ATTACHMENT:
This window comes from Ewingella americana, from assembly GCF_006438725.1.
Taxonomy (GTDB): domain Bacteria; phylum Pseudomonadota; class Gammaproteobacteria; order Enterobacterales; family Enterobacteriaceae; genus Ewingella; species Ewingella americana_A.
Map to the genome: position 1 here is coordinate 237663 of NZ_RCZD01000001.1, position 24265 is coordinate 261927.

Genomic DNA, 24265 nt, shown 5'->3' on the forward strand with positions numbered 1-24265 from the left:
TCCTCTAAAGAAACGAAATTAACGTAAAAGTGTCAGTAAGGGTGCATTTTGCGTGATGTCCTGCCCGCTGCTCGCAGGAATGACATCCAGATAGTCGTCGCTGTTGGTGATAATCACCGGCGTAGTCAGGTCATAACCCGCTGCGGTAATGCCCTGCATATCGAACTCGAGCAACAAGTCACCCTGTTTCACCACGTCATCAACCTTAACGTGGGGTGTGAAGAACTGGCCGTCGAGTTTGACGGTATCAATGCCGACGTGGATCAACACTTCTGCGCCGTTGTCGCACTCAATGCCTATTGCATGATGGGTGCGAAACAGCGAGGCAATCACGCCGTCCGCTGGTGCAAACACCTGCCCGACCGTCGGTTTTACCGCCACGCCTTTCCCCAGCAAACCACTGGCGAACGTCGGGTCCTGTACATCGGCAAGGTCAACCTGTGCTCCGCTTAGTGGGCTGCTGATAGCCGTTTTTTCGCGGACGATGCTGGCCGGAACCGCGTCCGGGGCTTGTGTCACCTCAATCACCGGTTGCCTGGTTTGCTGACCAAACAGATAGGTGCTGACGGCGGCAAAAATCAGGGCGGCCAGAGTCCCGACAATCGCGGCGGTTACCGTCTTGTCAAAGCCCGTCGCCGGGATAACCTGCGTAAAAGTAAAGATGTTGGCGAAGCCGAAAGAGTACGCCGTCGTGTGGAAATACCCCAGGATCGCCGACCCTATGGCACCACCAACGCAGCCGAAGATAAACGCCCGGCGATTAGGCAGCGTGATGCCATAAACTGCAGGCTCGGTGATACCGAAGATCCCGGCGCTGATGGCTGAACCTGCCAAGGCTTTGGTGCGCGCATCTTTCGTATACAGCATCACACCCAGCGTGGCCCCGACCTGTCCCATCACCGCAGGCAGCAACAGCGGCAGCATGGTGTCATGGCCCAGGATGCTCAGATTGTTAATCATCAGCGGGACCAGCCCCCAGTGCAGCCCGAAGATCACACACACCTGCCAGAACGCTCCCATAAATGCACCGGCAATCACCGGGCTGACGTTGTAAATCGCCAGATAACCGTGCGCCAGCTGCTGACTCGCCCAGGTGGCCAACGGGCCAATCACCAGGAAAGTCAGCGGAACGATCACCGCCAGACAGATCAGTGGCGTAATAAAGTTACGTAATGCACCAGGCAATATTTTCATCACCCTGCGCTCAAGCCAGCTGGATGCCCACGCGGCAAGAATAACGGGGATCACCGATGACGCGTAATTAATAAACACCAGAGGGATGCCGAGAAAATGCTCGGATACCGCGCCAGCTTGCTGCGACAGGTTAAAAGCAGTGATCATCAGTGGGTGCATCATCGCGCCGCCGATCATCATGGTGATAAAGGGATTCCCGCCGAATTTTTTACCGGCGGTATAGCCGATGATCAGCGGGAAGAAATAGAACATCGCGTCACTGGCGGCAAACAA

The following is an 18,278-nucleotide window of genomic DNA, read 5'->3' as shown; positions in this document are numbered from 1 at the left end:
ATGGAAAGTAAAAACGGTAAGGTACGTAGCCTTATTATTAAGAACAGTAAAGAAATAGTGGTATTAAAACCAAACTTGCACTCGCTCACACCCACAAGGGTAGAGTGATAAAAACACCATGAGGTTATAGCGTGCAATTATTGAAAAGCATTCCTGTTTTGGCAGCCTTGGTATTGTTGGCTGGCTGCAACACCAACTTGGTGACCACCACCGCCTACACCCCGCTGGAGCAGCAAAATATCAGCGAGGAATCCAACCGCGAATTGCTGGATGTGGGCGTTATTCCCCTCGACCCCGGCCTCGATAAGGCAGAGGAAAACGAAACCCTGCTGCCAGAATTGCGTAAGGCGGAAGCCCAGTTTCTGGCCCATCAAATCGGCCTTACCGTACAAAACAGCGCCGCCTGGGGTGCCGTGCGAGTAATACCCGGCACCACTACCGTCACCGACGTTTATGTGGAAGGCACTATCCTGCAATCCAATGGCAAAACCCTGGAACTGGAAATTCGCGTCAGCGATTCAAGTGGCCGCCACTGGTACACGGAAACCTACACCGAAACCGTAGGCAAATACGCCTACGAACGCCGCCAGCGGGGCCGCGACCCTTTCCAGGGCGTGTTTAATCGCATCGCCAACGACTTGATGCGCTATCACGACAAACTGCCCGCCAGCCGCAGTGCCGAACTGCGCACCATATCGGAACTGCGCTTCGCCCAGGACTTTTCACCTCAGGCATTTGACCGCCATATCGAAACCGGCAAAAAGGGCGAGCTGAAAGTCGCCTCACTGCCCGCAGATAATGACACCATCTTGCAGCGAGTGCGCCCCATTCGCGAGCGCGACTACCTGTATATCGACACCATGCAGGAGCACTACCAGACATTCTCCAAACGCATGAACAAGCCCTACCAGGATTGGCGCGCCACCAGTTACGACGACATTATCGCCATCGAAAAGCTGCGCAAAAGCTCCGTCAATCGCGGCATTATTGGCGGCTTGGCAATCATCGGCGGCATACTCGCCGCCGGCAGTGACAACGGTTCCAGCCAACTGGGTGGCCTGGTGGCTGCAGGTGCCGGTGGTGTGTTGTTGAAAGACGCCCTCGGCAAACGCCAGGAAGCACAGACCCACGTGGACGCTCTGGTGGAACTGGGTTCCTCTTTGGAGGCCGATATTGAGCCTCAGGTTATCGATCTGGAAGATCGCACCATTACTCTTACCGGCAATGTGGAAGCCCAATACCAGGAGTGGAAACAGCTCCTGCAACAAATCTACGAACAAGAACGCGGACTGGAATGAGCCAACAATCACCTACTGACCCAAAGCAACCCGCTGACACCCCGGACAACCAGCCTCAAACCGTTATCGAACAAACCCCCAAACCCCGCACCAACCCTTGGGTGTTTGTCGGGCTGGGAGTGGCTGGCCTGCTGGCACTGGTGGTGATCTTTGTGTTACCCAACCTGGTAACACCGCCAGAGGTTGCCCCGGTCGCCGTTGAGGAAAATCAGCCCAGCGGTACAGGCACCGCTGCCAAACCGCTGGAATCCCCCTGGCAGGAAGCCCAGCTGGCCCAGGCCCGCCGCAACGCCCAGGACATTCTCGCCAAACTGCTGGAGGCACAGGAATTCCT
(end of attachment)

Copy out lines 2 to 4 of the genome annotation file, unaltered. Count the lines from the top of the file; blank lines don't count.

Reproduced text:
Taxonomy (GTDB): domain Bacteria; phylum Pseudomonadota; class Gammaproteobacteria; order Enterobacterales; family Enterobacteriaceae; genus Ewingella; species Ewingella americana_A.
Map to the genome: position 1 here is coordinate 237663 of NZ_RCZD01000001.1, position 24265 is coordinate 261927.

Genomic DNA, 24265 nt, shown 5'->3' on the forward strand with positions numbered 1-24265 from the left: